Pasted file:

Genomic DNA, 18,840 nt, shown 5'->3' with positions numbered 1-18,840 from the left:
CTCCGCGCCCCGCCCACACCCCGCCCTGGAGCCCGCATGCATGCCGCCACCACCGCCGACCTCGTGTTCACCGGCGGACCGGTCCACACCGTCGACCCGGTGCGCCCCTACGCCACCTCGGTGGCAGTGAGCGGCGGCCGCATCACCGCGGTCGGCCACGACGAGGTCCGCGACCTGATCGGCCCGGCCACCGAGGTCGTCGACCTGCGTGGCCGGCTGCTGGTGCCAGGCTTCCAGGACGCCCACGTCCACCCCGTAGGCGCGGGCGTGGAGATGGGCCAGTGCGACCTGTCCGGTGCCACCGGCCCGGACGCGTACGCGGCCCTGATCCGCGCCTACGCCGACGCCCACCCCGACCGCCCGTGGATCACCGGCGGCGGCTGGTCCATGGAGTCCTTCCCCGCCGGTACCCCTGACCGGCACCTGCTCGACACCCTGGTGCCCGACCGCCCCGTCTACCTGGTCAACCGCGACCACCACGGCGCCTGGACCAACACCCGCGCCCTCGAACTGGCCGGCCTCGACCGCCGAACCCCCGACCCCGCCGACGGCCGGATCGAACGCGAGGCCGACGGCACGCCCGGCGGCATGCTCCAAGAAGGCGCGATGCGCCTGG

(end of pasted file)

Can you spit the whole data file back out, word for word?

Genomic DNA, 18,840 nt, shown 5'->3' with positions numbered 1-18,840 from the left:
CTCCGCGCCCCGCCCACACCCCGCCCTGGAGCCCGCATGCATGCCGCCACCACCGCCGACCTCGTGTTCACCGGCGGACCGGTCCACACCGTCGACCCGGTGCGCCCCTACGCCACCTCGGTGGCAGTGAGCGGCGGCCGCATCACCGCGGTCGGCCACGACGAGGTCCGCGACCTGATCGGCCCGGCCACCGAGGTCGTCGACCTGCGTGGCCGGCTGCTGGTGCCAGGCTTCCAGGACGCCCACGTCCACCCCGTAGGCGCGGGCGTGGAGATGGGCCAGTGCGACCTGTCCGGTGCCACCGGCCCGGACGCGTACGCGGCCCTGATCCGCGCCTACGCCGACGCCCACCCCGACCGCCCGTGGATCACCGGCGGCGGCTGGTCCATGGAGTCCTTCCCCGCCGGTACCCCTGACCGGCACCTGCTCGACACCCTGGTGCCCGACCGCCCCGTCTACCTGGTCAACCGCGACCACCACGGCGCCTGGACCAACACCCGCGCCCTCGAACTGGCCGGCCTCGACCGCCGAACCCCCGACCCCGCCGACGGCCGGATCGAACGCGAGGCCGACGGCACGCCCGGCGGCATGCTCCAAGAAGGCGCGATGCGCCTGG